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The Design and Experimental Validation of an Ultrafast SMART (SMA Resettable) Latch

[+] Author Affiliations
John A. Redmond, Diann Brei, Jonathan Luntz

University of Michigan, Ann Arbor, MI

Alan L. Browne, Nancy L. Johnson, Kenneth A. Strom

General Motors Research Laboratory, Warren, MI

Paper No. IMECE2007-43372, pp. 315-326; 12 pages
  • ASME 2007 International Mechanical Engineering Congress and Exposition
  • Volume 10: Mechanics of Solids and Structures, Parts A and B
  • Seattle, Washington, USA, November 11–15, 2007
  • Conference Sponsors: ASME
  • ISBN: 0-7918-4304-1 | eISBN: 0-7918-3812-9
  • Copyright © 2007 by ASME and General Motors Corporation


Latches are an essential machine element utilized by all sectors (medical, military, industrial, etc.) and there is a growing need for active latches with automatic release and reset capabilities. Shape memory alloy (SMA), due to its high energy/power densities, is an attractive alternative actuation approach to conventional methods (electrical, hydraulic) because it is inexpensive, lightweight, compact and has a fast heating response times. This paper introduces the T-latch which is based upon a compact spooled SMA rotary actuator. The T-latch can engage passively, maintain a structural connection in multiple degrees of freedom with zero power consumption, actively release very quickly (< 20 ms) and then repeat operation with automatic reset. To provide the basis to apply this latch across sectors, operational behavioral models are summarized for the key states of engagement, retention, release and reset. To demonstrate the technology, a proof-of-concept prototype for automotive panel lockdown was designed, built and experimentally characterized for the basic operational states along with studies of the effects of power, seal and reset force. The results from this study indicate promising suitability of the T-latch technology for a broad range of industrial applications.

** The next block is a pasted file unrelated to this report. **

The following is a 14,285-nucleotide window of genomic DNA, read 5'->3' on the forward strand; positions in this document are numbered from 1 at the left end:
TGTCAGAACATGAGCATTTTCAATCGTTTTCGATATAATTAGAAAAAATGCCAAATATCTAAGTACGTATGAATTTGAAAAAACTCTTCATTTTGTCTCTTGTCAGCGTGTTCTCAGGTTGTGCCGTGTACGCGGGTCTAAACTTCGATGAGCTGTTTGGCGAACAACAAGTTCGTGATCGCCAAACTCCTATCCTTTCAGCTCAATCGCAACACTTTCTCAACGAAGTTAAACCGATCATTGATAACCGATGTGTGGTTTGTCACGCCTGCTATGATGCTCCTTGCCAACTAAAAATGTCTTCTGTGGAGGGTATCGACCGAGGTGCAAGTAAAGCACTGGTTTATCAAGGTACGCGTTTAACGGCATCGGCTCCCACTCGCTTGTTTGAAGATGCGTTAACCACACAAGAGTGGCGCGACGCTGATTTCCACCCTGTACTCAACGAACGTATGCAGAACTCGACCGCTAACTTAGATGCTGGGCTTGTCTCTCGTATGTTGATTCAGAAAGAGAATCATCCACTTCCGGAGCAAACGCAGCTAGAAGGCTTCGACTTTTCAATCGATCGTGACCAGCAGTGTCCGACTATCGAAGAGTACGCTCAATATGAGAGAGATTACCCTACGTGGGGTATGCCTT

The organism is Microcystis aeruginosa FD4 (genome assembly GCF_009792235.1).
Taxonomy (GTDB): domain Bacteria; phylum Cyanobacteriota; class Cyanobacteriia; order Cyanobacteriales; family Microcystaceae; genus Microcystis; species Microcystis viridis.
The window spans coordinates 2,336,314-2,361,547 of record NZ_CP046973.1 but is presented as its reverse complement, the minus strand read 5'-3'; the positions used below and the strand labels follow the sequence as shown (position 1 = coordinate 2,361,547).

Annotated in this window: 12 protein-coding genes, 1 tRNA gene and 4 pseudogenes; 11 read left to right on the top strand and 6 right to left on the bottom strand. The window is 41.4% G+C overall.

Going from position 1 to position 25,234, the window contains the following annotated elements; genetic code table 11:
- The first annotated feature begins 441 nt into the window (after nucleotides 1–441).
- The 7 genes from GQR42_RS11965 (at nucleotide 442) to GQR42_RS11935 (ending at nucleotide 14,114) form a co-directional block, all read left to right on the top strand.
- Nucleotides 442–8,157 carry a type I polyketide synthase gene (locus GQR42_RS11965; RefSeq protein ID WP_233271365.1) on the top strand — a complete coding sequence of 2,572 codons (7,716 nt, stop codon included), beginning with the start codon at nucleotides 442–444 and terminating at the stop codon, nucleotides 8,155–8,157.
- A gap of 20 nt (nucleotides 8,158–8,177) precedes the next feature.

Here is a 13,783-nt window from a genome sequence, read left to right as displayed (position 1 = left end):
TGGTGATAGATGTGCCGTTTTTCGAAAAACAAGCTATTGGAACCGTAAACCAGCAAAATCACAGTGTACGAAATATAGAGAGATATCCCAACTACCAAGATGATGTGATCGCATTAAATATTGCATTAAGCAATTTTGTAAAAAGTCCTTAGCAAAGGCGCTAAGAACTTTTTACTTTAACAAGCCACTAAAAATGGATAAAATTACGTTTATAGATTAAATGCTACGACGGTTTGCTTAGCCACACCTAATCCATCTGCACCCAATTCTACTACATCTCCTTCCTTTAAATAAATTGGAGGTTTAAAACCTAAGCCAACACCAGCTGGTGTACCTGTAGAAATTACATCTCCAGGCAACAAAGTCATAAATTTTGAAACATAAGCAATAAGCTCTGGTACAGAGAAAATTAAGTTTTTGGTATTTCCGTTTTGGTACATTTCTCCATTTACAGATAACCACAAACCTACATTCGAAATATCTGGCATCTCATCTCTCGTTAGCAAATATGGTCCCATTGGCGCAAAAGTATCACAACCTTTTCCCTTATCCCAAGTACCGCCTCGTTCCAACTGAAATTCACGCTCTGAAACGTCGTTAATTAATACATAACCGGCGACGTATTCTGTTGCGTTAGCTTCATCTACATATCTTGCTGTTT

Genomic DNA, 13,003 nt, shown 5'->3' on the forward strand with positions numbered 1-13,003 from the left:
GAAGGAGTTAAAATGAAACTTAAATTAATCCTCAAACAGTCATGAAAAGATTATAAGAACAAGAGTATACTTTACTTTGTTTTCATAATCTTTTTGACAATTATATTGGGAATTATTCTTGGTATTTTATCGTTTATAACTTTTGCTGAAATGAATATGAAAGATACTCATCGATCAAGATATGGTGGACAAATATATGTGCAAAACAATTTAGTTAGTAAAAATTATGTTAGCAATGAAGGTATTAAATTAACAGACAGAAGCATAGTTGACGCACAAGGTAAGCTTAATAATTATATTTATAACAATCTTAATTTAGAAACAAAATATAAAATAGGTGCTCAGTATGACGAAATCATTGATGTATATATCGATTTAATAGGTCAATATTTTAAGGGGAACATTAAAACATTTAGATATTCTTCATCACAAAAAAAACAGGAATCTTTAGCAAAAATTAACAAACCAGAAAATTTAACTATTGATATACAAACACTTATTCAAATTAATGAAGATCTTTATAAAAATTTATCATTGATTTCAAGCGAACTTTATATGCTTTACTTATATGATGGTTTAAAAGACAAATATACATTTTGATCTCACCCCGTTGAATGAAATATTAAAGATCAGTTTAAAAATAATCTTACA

Copyright © 2007 by ASME and General Motors Corporation



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